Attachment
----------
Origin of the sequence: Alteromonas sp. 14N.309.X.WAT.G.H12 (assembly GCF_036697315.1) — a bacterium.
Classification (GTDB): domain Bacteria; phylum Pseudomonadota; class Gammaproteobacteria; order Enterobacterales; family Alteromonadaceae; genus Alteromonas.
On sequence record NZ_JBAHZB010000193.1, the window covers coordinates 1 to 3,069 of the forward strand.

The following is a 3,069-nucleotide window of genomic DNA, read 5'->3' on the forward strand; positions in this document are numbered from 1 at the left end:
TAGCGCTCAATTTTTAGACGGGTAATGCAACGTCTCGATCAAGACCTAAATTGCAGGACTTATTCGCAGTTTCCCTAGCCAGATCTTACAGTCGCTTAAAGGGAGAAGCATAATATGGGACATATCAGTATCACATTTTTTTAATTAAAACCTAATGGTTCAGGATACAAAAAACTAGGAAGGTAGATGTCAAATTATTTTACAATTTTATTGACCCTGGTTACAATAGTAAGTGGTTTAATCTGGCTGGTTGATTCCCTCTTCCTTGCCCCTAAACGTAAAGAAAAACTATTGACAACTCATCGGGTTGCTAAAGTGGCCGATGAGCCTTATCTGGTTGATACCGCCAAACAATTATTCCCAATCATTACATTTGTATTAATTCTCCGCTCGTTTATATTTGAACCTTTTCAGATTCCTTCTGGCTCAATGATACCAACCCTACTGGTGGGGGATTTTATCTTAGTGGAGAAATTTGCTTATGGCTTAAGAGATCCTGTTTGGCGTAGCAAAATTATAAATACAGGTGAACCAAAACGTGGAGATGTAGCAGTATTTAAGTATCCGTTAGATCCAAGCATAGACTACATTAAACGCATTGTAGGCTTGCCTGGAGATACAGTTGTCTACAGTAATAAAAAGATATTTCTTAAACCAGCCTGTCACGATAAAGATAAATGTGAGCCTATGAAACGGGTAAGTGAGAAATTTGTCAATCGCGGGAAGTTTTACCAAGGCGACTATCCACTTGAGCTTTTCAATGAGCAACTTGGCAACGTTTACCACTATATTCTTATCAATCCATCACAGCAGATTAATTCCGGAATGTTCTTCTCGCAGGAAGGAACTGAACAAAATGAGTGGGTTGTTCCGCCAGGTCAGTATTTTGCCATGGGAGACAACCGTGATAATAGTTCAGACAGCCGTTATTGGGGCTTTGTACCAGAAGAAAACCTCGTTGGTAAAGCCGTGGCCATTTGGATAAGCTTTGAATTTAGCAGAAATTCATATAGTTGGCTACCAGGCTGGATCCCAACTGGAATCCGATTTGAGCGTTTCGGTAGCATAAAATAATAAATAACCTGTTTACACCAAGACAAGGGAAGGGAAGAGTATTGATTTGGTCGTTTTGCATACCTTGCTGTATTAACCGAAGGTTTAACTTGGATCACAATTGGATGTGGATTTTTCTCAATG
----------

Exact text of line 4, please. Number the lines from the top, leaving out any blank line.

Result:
The following is a 3,069-nucleotide window of genomic DNA, read 5'->3' on the forward strand; positions in this document are numbered from 1 at the left end: